Delaware Talcum Powder Plaintiffs Seek Coordination of Ovarian Cancer Claims

Published on November 14, 2016 by Laurie Villanueva

Johnson & Johnson continues to be targeted by plaintiffs claiming that use of the company’s talcum powder products can contribute to ovarian cancer. Court records indicate that 10 of the most recent cases were filed on a single day last month in Delaware Superior Court, where plaintiffs have also asked for a coordinated docket to oversee the claims.

According to a report published by HarrisMartin.com, all 10 talcum powder lawsuits were filed on October 28th on behalf of women who were diagnosed with ovarian cancer following years of genital talcum powder use. In addition to Johnson & Johnson, Imerys Talc America Inc., and the Personal Care Products Council are named as defendants.

Nationwide Talcum Powder Litigation

More than 2,000 similar lawsuits are currently pending in courts around the U.S. The creation of a centralized docket in Delaware would allow Johnson & Johnson talcum powder cases filed in the state’s courts to undergo coordinated discovery and motion practice, thereby preserving the resources of the Court, parties and witnesses involved in the lawsuits.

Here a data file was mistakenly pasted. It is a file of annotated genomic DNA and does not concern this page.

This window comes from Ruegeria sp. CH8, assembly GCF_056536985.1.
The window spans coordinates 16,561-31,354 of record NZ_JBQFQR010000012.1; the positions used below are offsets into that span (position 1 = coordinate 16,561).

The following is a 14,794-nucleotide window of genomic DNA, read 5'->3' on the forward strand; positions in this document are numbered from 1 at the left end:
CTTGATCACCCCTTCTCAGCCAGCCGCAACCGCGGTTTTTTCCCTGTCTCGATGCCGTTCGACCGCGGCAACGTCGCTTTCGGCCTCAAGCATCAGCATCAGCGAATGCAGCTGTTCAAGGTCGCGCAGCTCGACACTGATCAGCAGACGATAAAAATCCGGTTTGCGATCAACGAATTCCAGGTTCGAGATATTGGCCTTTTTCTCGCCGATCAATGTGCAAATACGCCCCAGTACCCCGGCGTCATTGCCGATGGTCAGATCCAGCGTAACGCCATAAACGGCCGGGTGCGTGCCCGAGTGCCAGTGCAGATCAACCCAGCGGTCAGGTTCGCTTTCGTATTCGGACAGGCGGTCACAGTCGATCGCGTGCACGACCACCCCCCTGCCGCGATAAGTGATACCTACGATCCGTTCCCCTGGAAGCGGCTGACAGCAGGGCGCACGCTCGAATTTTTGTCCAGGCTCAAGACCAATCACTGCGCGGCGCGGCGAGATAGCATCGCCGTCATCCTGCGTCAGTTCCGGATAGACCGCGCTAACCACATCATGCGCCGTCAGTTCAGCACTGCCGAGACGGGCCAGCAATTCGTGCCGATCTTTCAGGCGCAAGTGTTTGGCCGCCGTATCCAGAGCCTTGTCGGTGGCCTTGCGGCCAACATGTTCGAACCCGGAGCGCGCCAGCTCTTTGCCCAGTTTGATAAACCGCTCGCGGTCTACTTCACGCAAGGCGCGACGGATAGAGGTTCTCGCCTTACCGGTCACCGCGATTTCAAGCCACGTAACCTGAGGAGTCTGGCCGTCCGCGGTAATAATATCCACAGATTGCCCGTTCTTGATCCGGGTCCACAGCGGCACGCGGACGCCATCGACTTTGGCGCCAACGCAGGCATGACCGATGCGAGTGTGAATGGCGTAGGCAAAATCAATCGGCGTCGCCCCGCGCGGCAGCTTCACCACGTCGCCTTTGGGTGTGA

So far, coordinated talcum powder litigations are underway in Missouri’s 22nd Circuit Court of St. Louis, New Jersey’s Atlantic County Superior Court, and the U.S. District Court, District of New Jersey. All of the complaints accuse Johnson & Johnson of failing to provide consumers with adequate warnings regarding the alleged association between talcum powder and ovarian cancer, even though numerous studies published since the early 1970s have pointed to such a link. Plaintiffs further charge that the company’s failure to warn was motivated by a desire to spare profits derived from its Baby Powder and Shower-to-Shower franchises.

Juries in Missouri have already ordered Johnson &Johnson to pay nearly $200 million in compensatory and punitive damages to talcum powder plaintiffs. Just last month, one such plaintiff was awarded $70 million at the conclusion of her trial. Two other Missouri trials concluded earlier this year, resulting in awards of $72 million and $55 million for the plaintiffs involved in those cases.

According to a report from the St. Louis Post-Dispatch, Johnson & Johnson’s poor showing in St. Louis recently prompted its attorneys to seek dismissal of the claims pending there, which would force plaintiffs to refile in another jurisdiction.

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